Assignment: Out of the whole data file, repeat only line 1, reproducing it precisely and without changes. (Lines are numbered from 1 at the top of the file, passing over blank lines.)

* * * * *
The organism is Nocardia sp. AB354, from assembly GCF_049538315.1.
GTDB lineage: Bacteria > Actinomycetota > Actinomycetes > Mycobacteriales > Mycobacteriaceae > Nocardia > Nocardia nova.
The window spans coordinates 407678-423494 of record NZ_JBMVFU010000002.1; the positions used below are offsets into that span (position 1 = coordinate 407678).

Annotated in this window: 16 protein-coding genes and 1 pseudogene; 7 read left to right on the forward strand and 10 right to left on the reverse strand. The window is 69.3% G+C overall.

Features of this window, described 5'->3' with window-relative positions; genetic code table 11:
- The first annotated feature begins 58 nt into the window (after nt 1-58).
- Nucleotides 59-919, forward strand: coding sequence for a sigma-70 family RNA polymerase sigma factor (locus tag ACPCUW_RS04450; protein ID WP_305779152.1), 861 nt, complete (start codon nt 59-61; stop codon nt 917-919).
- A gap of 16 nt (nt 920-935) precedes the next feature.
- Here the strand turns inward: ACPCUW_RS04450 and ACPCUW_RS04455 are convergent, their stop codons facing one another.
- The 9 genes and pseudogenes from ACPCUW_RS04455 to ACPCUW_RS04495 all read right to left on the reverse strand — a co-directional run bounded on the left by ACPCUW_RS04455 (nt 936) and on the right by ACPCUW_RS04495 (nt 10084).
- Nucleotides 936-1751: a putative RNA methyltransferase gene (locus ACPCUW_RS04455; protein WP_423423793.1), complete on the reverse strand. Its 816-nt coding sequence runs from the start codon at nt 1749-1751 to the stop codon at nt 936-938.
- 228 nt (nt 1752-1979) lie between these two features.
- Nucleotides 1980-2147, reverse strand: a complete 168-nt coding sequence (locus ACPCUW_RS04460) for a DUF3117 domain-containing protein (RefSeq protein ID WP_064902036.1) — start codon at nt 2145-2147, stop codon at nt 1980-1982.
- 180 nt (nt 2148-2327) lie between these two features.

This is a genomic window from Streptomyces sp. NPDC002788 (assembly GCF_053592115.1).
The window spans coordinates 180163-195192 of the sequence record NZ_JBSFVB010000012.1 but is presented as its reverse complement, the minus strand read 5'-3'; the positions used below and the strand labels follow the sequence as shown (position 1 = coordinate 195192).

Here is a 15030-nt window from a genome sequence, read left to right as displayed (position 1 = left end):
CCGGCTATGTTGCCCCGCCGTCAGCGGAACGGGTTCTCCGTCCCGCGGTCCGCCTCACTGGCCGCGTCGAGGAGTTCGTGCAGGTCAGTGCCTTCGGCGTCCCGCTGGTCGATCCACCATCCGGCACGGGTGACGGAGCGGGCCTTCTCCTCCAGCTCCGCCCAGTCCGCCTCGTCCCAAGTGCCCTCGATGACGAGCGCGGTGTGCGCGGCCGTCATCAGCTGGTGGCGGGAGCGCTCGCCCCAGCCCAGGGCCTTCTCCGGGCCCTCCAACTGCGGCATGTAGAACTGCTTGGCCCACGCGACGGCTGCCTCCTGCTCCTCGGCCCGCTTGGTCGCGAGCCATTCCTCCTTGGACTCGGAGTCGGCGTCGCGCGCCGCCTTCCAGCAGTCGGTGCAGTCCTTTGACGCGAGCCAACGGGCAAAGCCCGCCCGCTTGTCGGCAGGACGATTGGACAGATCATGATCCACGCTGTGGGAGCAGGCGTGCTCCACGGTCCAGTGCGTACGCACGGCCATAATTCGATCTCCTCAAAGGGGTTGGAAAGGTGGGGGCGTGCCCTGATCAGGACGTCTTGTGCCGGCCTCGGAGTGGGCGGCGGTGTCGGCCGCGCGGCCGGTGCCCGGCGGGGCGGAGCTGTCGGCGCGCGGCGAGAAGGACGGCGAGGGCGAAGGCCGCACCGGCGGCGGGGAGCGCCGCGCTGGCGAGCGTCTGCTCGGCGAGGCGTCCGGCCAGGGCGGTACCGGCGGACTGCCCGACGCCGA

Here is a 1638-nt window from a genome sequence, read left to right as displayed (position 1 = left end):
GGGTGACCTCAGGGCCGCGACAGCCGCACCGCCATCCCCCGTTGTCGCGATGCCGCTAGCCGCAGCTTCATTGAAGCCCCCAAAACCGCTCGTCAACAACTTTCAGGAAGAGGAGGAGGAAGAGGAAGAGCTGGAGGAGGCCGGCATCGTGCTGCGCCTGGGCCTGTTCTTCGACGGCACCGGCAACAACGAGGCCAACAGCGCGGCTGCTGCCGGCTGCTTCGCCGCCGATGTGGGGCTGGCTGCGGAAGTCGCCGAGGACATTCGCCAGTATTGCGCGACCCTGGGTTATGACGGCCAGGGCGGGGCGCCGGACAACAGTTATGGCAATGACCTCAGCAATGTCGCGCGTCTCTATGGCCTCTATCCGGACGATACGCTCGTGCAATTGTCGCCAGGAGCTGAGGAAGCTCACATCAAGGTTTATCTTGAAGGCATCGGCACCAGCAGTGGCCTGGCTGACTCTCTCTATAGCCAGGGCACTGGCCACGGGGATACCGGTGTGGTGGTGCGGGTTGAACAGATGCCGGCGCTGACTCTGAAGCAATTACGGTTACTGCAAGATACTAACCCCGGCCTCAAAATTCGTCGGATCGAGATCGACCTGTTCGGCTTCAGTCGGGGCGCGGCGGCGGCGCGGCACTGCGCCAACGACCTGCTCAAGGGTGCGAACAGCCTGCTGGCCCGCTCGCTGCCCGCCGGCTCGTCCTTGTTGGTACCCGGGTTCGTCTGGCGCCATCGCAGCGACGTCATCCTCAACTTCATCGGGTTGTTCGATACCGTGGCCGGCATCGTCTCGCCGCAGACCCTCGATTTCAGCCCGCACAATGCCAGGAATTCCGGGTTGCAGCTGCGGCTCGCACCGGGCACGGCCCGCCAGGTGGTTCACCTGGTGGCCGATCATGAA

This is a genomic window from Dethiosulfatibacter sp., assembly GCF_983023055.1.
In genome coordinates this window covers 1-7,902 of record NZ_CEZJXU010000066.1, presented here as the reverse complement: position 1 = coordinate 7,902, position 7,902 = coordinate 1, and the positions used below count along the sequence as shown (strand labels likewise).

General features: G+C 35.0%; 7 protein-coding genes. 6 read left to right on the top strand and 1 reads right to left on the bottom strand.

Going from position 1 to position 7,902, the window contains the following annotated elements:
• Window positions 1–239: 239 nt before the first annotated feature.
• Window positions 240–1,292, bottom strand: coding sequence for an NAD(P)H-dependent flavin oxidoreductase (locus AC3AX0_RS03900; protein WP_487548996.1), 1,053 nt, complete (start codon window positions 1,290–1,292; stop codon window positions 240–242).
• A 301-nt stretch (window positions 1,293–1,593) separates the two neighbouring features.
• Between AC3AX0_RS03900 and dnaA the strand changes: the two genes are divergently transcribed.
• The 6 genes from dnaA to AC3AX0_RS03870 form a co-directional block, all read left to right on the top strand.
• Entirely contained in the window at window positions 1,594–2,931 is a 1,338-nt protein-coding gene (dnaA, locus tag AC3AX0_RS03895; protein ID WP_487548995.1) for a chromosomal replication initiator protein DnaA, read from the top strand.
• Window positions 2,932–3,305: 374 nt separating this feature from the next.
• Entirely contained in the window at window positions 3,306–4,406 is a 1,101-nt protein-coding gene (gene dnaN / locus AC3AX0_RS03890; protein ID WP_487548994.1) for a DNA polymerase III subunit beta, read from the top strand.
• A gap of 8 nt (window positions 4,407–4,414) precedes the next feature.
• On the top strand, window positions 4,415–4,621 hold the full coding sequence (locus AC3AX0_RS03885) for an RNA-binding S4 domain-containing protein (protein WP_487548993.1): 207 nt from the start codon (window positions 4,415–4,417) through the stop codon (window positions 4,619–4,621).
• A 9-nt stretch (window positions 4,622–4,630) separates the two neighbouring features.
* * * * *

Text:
The organism is Nocardia sp. AB354, from assembly GCF_049538315.1.